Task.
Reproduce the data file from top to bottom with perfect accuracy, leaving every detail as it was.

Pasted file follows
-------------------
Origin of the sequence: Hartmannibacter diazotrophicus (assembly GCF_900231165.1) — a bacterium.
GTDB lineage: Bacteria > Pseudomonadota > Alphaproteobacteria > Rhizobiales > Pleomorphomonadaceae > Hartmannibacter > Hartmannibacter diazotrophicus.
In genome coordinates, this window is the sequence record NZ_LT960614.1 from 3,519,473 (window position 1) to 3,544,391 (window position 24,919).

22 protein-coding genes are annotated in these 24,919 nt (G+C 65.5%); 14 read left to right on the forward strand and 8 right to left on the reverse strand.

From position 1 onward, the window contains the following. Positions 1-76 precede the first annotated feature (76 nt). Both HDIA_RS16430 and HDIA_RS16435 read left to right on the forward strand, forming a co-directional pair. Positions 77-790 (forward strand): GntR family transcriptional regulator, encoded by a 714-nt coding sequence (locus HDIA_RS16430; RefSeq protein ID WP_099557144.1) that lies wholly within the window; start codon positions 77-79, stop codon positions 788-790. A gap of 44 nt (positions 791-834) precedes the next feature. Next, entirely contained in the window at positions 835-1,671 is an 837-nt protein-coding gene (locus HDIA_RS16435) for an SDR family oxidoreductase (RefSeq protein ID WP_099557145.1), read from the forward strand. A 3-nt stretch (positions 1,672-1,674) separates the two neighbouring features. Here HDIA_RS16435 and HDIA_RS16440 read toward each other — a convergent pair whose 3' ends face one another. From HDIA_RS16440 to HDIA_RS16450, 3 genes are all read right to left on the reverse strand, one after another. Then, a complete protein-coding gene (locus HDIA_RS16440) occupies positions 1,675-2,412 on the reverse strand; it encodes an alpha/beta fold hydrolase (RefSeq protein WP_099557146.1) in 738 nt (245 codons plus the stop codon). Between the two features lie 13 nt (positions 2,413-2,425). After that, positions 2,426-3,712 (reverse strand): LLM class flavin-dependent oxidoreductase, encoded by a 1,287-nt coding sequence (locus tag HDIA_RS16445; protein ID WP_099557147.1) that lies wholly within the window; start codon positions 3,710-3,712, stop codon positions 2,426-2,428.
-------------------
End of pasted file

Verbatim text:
Origin of the sequence: Hartmannibacter diazotrophicus (assembly GCF_900231165.1) — a bacterium.
GTDB lineage: Bacteria > Pseudomonadota > Alphaproteobacteria > Rhizobiales > Pleomorphomonadaceae > Hartmannibacter > Hartmannibacter diazotrophicus.
In genome coordinates, this window is the sequence record NZ_LT960614.1 from 3,519,473 (window position 1) to 3,544,391 (window position 24,919).

22 protein-coding genes are annotated in these 24,919 nt (G+C 65.5%); 14 read left to right on the forward strand and 8 right to left on the reverse strand.

From position 1 onward, the window contains the following. Positions 1-76 precede the first annotated feature (76 nt). Both HDIA_RS16430 and HDIA_RS16435 read left to right on the forward strand, forming a co-directional pair. Positions 77-790 (forward strand): GntR family transcriptional regulator, encoded by a 714-nt coding sequence (locus HDIA_RS16430; RefSeq protein ID WP_099557144.1) that lies wholly within the window; start codon positions 77-79, stop codon positions 788-790. A gap of 44 nt (positions 791-834) precedes the next feature. Next, entirely contained in the window at positions 835-1,671 is an 837-nt protein-coding gene (locus HDIA_RS16435) for an SDR family oxidoreductase (RefSeq protein ID WP_099557145.1), read from the forward strand. A 3-nt stretch (positions 1,672-1,674) separates the two neighbouring features. Here HDIA_RS16435 and HDIA_RS16440 read toward each other — a convergent pair whose 3' ends face one another. From HDIA_RS16440 to HDIA_RS16450, 3 genes are all read right to left on the reverse strand, one after another. Then, a complete protein-coding gene (locus HDIA_RS16440) occupies positions 1,675-2,412 on the reverse strand; it encodes an alpha/beta fold hydrolase (RefSeq protein WP_099557146.1) in 738 nt (245 codons plus the stop codon). Between the two features lie 13 nt (positions 2,413-2,425). After that, positions 2,426-3,712 (reverse strand): LLM class flavin-dependent oxidoreductase, encoded by a 1,287-nt coding sequence (locus tag HDIA_RS16445; protein ID WP_099557147.1) that lies wholly within the window; start codon positions 3,710-3,712, stop codon positions 2,426-2,428.